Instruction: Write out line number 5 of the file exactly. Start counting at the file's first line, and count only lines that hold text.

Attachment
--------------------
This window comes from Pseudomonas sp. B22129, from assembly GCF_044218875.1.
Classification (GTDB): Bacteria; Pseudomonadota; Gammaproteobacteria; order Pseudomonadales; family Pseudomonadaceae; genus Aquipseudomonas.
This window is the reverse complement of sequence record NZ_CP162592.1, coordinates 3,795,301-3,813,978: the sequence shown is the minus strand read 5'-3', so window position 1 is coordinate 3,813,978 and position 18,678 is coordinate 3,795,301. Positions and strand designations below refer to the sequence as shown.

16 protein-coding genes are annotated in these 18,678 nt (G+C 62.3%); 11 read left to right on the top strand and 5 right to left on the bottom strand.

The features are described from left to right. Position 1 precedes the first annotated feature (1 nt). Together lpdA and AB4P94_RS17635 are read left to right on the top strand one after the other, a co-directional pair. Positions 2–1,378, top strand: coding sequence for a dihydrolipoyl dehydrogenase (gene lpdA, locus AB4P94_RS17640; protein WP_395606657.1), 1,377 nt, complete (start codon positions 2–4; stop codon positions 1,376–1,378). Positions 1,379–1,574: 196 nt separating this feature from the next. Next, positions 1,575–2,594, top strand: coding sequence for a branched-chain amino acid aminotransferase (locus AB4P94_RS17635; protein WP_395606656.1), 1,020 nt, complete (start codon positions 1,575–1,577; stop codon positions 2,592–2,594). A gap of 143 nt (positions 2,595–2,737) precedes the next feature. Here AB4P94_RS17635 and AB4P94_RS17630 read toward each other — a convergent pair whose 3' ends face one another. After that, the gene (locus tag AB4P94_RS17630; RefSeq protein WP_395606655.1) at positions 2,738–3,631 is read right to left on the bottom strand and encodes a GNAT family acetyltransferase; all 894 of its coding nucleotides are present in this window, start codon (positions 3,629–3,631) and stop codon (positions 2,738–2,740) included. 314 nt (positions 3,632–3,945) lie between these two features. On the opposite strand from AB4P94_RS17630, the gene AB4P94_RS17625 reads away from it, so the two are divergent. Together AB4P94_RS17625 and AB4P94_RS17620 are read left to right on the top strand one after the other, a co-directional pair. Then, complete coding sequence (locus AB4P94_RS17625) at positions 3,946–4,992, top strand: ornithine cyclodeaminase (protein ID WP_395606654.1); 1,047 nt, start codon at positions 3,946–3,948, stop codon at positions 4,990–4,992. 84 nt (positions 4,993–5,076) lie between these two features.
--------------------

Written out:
The features are described from left to right. Position 1 precedes the first annotated feature (1 nt). Together lpdA and AB4P94_RS17635 are read left to right on the top strand one after the other, a co-directional pair. Positions 2–1,378, top strand: coding sequence for a dihydrolipoyl dehydrogenase (gene lpdA, locus AB4P94_RS17640; protein WP_395606657.1), 1,377 nt, complete (start codon positions 2–4; stop codon positions 1,376–1,378). Positions 1,379–1,574: 196 nt separating this feature from the next. Next, positions 1,575–2,594, top strand: coding sequence for a branched-chain amino acid aminotransferase (locus AB4P94_RS17635; protein WP_395606656.1), 1,020 nt, complete (start codon positions 1,575–1,577; stop codon positions 2,592–2,594). A gap of 143 nt (positions 2,595–2,737) precedes the next feature. Here AB4P94_RS17635 and AB4P94_RS17630 read toward each other — a convergent pair whose 3' ends face one another. After that, the gene (locus tag AB4P94_RS17630; RefSeq protein WP_395606655.1) at positions 2,738–3,631 is read right to left on the bottom strand and encodes a GNAT family acetyltransferase; all 894 of its coding nucleotides are present in this window, start codon (positions 3,629–3,631) and stop codon (positions 2,738–2,740) included. 314 nt (positions 3,632–3,945) lie between these two features. On the opposite strand from AB4P94_RS17630, the gene AB4P94_RS17625 reads away from it, so the two are divergent. Together AB4P94_RS17625 and AB4P94_RS17620 are read left to right on the top strand one after the other, a co-directional pair. Then, complete coding sequence (locus AB4P94_RS17625) at positions 3,946–4,992, top strand: ornithine cyclodeaminase (protein ID WP_395606654.1); 1,047 nt, start codon at positions 3,946–3,948, stop codon at positions 4,990–4,992. 84 nt (positions 4,993–5,076) lie between these two features.